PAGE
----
Developing cultural understanding

When traveling abroad for global health placements, interns will often face cultural and societal norms that are sometimes drastically different from their own. This can sometimes pose unexpected challenges and give rise to an array of different emotions. Familiarising yourself with the culture of your host country prior to departure through e.g. online research can help you prepare for some of these challenges and make the most of your placement.

In order to successfully acquire new skills to flexibly navigate challenging situations when norms differ it is useful to first consider and develop an awareness of one’s own culture and norms. Having this awareness can help facilitate a flexible and open dialogue with local placement advisors, colleagues and supervisors. It is not possible to anticipate all differences or difficult situations that may arise, but asking for advice from local colleagues and advisors is one of the most effective and respectful ways of managing potential challenging situations.

Personal Safety

Health and safety risks naturally differ around the world due to differences in hygiene and social conditions, resources available and disease prevalence, just to mention a few. This is perhaps even more important to consider in the context of clinical work. Doing a healthcare elective abroad is likely to expose you to a different set of health and safety risks than those you are used to considering at home. Being aware that unexpected incidents may occur is important, although it is difficult to provide a fully encompassing framework to cover all possible risks, as the appropriate actions are likely to depend on circumstances and resources available. Minimising personal safety risks is a joint responsibility of the intern, sending and host institutions. The best way to prepare as much as possible for any potential personal risks is to thoroughly familiarise yourself with the environment and conditions you will be living and working in before departure; make sure that you have the necessary vaccinations and medications (such as e.g. antimalarial medications); and ensure that you have a suitable healthcare insurance in place which covers the specific purpose of your travel and stay.

Level of training

During healthcare electives abroad it is not uncommon that situations arise where interns may be asked (or offer to) execute tasks that are beyond their capacity and level of training. This poses several ethical dilemmas, and most importantly it can put patients, the intern or others at risk. While each situation is unique and should be dealt with accordingly, it is our experience that it is in everyone’s best interest that the following overarching principles are followed:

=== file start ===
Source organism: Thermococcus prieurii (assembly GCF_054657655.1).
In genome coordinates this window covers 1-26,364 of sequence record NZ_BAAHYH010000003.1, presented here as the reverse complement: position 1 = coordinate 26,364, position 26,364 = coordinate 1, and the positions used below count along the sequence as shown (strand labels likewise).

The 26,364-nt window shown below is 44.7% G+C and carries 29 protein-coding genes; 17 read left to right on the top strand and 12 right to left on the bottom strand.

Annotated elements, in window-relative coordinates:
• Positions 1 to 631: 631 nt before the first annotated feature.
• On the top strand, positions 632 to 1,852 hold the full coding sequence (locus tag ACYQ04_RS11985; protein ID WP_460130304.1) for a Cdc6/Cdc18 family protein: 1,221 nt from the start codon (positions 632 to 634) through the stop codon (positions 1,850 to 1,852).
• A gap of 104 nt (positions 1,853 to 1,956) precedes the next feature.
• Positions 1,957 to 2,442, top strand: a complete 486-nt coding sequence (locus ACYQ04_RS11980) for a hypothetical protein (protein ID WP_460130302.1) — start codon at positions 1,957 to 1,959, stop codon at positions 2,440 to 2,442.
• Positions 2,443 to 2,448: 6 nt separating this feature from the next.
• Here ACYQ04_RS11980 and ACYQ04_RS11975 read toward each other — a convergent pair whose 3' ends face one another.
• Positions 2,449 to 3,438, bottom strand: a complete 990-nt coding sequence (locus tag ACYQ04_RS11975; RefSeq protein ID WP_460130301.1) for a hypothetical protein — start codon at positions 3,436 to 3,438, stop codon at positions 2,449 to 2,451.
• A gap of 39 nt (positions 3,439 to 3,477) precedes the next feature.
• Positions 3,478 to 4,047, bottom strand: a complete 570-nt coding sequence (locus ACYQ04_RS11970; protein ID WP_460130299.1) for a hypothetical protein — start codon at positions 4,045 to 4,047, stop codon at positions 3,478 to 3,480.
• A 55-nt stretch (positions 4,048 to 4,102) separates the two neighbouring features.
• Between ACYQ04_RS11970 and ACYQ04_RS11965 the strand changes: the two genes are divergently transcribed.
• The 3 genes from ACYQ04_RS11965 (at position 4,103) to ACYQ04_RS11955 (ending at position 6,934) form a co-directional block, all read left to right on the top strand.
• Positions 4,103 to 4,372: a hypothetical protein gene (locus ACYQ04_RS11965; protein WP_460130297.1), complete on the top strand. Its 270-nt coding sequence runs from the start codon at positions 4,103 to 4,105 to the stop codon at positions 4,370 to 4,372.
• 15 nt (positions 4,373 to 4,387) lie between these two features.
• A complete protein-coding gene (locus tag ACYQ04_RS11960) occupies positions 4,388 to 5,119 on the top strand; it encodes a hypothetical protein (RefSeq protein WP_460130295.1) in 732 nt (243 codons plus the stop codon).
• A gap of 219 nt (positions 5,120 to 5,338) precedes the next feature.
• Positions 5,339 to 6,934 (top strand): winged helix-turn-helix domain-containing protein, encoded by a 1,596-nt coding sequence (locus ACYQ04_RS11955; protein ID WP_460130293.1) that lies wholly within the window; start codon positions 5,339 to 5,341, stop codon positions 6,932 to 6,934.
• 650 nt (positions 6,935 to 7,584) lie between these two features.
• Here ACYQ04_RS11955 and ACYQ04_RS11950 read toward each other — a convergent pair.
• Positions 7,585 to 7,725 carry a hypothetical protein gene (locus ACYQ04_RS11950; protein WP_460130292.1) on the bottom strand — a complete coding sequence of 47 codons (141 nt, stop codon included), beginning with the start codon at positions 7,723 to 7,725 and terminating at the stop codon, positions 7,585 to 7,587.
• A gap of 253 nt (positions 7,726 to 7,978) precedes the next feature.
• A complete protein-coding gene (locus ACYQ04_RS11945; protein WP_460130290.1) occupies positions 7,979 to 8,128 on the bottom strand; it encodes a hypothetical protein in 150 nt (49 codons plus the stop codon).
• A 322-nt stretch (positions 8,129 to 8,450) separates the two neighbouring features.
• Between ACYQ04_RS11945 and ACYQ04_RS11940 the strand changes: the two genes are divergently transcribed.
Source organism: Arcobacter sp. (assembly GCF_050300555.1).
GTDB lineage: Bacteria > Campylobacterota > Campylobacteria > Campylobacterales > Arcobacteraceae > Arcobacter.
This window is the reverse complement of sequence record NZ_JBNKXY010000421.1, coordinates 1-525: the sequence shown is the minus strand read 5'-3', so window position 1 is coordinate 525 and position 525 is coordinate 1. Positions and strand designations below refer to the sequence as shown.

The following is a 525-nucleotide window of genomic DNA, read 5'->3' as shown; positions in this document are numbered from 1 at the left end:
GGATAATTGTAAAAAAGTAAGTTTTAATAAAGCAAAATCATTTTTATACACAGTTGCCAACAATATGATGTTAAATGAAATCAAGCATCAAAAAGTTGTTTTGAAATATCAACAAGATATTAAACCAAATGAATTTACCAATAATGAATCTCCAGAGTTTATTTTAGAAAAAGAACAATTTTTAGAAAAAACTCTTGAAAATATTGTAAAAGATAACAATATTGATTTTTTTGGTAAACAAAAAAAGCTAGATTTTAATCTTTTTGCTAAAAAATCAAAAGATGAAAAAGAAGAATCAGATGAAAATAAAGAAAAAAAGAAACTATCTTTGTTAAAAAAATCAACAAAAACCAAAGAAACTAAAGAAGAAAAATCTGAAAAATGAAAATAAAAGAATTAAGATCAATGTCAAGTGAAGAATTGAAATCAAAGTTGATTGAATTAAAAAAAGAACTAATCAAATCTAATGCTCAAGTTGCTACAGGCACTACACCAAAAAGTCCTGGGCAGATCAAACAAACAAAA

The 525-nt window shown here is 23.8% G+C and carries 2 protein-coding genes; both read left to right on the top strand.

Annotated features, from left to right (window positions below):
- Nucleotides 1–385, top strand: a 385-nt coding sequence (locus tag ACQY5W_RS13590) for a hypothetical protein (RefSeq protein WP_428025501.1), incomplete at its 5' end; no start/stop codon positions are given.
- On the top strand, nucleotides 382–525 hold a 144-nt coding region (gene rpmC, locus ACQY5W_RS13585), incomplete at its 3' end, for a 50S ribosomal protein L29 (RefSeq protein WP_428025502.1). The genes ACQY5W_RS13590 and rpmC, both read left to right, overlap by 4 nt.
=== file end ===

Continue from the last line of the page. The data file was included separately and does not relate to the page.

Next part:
• Prior preparation and continuous close cooperation between the intern, sending and host institution are essential for ensuring transparency of limitations and expectations from the beginning. Misrepresenting one’s capabilities and level of training should always be avoided. This will help avoid potential misunderstandings and fosters a mutually beneficial cooperation.
  • Unexpected or unclear situations may of course arise where interns are in doubt. In such circumstances students should not be shy to ask for advice from supervisors or advisors, both locally as well as from the sending institution if the situation allows.

Sustainable and appropriate benefits

Often students’ motivation to undertake healthcare electives abroad derives from a combination of the wish to gain valuable work experience/training as well as hoping to benefit the local communities through the work that they do. When considering benefits to local communities through short-term work it is useful to think about what these benefits are, who receives them and what makes these benefits appropriate. Some helpful questions to ask yourself are:

  • What should be considered as benefits to the local community and why?
  • Who concluded that these benefits were needed; are they needed and wanted by the local community?
  • Are the benefits adapted to the local community?  
  • How are the benefits allocated?
  • Are the benefits sustainable?
  • What could be done to promote sustainability?

Usually sustainability in this context involves supporting the local community to strengthen their ability to independently meet their own needs.

Ancillary benefits

It often happens when students go abroad for their electives, especially if in lower resourced areas, that they observe additional needs in the local community. These needs may sometimes, and often do, fall outside the anticipated purpose of the placement/work.

Such benefits that don’t fit within the intended scope of the elective are often termed “ancillary benefits”. Being asked to, or wishing to, provide ancillary benefits during an elective abroad can raise some ethical issues.

The first step to tackling these ethical issues is to anticipate them – that is, be aware that such situations are likely to occur, often unexpectedly. Additionally, be aware that offering ancillary benefits inappropriately can sometimes do more harm than good. The best approach is to ask local supervisors and colleagues for guidance. Most likely they have observed similar situations in the past and may have ideas for the most appropriate course of action. Importantly, asking for advice from local colleagues is also the most respectful approach.